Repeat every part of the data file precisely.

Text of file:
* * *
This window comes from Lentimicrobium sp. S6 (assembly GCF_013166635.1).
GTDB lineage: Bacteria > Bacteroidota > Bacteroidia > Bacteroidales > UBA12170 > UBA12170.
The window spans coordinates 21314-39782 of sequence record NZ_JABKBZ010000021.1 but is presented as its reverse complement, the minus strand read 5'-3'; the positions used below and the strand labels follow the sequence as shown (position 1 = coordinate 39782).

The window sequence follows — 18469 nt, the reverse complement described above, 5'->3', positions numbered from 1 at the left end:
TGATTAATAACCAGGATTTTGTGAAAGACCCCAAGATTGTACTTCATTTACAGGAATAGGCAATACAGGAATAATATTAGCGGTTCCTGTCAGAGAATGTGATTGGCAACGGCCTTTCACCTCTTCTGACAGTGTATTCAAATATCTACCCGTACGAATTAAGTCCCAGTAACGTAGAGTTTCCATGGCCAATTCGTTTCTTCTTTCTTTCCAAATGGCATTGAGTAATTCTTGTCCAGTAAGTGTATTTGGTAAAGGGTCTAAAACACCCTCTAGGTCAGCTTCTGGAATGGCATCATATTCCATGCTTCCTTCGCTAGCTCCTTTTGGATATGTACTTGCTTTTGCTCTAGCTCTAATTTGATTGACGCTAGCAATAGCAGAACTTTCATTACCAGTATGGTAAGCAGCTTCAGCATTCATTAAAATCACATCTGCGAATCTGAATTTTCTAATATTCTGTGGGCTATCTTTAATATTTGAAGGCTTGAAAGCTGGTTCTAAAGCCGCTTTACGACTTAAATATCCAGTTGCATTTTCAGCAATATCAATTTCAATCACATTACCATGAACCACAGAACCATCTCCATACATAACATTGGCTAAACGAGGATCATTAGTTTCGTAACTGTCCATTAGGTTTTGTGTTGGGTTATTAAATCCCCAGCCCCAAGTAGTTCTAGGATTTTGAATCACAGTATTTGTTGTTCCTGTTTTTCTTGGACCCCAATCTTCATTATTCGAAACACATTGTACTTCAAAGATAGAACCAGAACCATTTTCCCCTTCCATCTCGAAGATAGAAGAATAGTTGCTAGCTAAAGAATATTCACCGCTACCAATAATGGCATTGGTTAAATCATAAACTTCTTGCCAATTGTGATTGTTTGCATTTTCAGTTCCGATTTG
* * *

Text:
This window comes from Lentimicrobium sp. S6 (assembly GCF_013166635.1).
GTDB lineage: Bacteria > Bacteroidota > Bacteroidia > Bacteroidales > UBA12170 > UBA12170.
The window spans coordinates 21314-39782 of sequence record NZ_JABKBZ010000021.1 but is presented as its reverse complement, the minus strand read 5'-3'; the positions used below and the strand labels follow the sequence as shown (position 1 = coordinate 39782).

The window sequence follows — 18469 nt, the reverse complement described above, 5'->3', positions numbered from 1 at the left end:
TGATTAATAACCAGGATTTTGTGAAAGACCCCAAGATTGTACTTCATTTACAGGAATAGGCAATACAGGAATAATATTAGCGGTTCCTGTCAGAGAATGTGATTGGCAACGGCCTTTCACCTCTTCTGACAGTGTATTCAAATATCTACCCGTACGAATTAAGTCCCAGTAACGTAGAGTTTCCATGGCCAATTCGTTTCTTCTTTCTTTCCAAATGGCATTGAGTAATTCTTGTCCAGTAAGTGTATTTGGTAAAGGGTCTAAAACACCCTCTAGGTCAGCTTCTGGAATGGCATCATATTCCATGCTTCCTTCGCTAGCTCCTTTTGGATATGTACTTGCTTTTGCTCTAGCTCTAATTTGATTGACGCTAGCAATAGCAGAACTTTCATTACCAGTATGGTAAGCAGCTTCAGCATTCATTAAAATCACATCTGCGAATCTGAATTTTCTAATATTCTGTGGGCTATCTTTAATATTTGAAGGCTTGAAAGCTGGTTCTAAAGCCGCTTTACGACTTAAATATCCAGTTGCATTTTCAGCAATATCAATTTCAATCACATTACCATGAACCACAGAACCATCTCCATACATAACATTGGCTAAACGAGGATCATTAGTTTCGTAACTGTCCATTAGGTTTTGTGTTGGGTTATTAAATCCCCAGCCCCAAGTAGTTCTAGGATTTTGAATCACAGTATTTGTTGTTCCTGTTTTTCTTGGACCCCAATCTTCATTATTCGAAACACATTGTACTTCAAAGATAGAACCAGAACCATTTTCCCCTTCCATCTCGAAGATAGAAGAATAGTTGCTAGCTAAAGAATATTCACCGCTACCAATAATGGCATTGGTTAAATCATAAACTTCTTGCCAATTGTGATTGTTTGCATTTTCAGTTCCGATTTG